Citibike beating Barclays Cycle Hire

NYC Citibike’s meteoric rise continues – for October, the New York City bikeshare beat London’s Barclays Cycle Hire on average journeys per day, for both weekdays and weekends. Even more impressive considering that it’s only just over half the size.

Thanks to this release published today at the London Data Store, and this daily updating data from New York, I’ve been able to plot month-by-month figures, for the last three years for the Barclays Cycle Hire, and the last few months for Citibike, on the same graph. I’ve split out weekdays and weekends. Grey/black is New York City’s Citibike, while the colours (red, orange, green, blue) are the Barclays Cycle Hire for 2010, 2011, 2012 and 2013 respectively.


Click for the large version.

What’s even more impressive is that Citibike is currently physically smaller than London’s Barclays Cycle Hire. It currently has 330 docking stations and 4500 bikes, while London has 558 docking stations and 7600 bikes. These numbers don’t match exactly with official numbers, as I combine a small number of adjacent docking stations, and don’t count bikes in repair or otherwise unavailable for use.

London’s more temperature climate (a “warm/cool” city) means it should have a lead on NYC (a “hot/cold” city) in the summer and winter, while NYC may well be strongest in the spring and autumn.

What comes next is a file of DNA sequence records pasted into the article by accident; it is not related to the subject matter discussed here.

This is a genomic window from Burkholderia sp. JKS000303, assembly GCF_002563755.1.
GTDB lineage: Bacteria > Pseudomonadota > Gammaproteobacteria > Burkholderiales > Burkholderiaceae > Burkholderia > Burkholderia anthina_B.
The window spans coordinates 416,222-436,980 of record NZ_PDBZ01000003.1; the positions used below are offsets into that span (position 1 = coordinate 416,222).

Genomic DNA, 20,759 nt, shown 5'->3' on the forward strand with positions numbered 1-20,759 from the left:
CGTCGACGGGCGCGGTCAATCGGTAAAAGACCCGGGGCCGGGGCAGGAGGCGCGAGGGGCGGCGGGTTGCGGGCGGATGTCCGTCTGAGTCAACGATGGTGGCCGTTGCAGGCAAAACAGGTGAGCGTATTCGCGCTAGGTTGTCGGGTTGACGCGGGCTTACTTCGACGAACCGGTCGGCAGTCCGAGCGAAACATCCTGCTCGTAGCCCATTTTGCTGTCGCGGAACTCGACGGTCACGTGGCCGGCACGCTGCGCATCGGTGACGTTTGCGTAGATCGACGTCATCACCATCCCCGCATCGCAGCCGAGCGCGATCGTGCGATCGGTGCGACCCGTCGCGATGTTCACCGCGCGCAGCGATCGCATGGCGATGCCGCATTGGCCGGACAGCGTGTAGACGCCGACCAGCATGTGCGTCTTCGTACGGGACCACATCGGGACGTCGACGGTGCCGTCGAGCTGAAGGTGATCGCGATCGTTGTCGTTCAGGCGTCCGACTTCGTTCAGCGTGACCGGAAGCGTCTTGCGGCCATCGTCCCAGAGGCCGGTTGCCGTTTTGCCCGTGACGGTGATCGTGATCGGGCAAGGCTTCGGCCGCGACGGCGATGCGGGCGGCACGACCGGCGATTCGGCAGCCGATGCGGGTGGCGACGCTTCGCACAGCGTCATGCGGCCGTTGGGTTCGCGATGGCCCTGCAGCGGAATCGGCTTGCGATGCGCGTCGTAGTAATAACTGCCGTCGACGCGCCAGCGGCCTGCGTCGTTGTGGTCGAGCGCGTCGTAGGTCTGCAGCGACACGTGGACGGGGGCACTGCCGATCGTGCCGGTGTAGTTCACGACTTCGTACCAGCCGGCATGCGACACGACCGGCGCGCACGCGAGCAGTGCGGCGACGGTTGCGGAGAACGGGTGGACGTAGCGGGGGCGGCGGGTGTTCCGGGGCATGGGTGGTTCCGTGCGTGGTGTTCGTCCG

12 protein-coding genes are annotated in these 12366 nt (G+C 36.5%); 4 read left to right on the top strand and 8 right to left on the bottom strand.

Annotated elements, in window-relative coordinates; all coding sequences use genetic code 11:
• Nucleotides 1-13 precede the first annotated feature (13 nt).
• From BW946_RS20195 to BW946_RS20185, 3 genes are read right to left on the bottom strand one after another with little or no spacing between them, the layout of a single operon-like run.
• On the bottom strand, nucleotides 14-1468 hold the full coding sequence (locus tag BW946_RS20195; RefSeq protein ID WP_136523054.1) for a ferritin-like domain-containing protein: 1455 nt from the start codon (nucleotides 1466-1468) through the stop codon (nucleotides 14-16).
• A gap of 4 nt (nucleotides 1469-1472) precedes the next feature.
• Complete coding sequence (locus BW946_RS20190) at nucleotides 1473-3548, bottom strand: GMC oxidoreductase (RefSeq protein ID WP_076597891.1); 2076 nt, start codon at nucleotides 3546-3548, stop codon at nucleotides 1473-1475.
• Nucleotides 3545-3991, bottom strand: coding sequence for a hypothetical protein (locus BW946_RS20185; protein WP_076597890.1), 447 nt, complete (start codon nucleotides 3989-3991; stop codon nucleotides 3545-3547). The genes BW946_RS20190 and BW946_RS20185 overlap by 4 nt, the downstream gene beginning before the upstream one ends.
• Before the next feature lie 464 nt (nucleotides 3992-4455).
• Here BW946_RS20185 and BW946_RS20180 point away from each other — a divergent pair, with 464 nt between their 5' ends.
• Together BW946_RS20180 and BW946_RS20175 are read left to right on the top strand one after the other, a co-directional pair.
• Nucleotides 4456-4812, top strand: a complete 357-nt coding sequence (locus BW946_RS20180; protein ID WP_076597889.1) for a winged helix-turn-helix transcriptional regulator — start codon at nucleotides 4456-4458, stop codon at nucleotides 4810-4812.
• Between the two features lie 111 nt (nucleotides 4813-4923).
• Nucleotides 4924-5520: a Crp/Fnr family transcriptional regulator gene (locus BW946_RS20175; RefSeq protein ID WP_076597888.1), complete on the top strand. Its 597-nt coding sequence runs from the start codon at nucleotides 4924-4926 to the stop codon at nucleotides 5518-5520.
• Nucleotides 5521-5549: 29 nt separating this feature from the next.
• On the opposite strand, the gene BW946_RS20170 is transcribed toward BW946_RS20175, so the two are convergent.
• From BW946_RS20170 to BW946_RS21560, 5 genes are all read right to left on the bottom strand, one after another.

Apologies for the rather lame looking graph. Excel crashed as I was setting it up, I sneaked a screenshot as the crash reporter popped up, but had to add the NYC data in manually in GraphicConverter…

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6 thoughts on “Citibike beating Barclays Cycle Hire

  1. Suggest considering hours of daylight as a correlating factor. NYC has 54 minutes more daylight today, 7 November, than London.

    1. Fair point, although both London and NYC’s systems are commuter dominated, and I suspect commuters are generally less fazed than tourists about cycling in the dark. It’s one reason why I split out the weekday (many commuters) and weekend (few commuters) measures, to see if there were seasonal differences between them.

      1. Undoubtedly tourists are not likely to ride at night, as you suggest. I am in no way a bike-share expert, but I was thinking about the NY system safety numbers the other day and it seemed to me that the multi-modality of the system was a strong safety factor. When it’s rainy or dark or icy, bike share users can switch to subway, bus or taxi without having to lug their bicycle along with them.

  2. I wouldn’t be surprised if New York’s much easier navigation plays no small part in people having the confidence to head out by bike.

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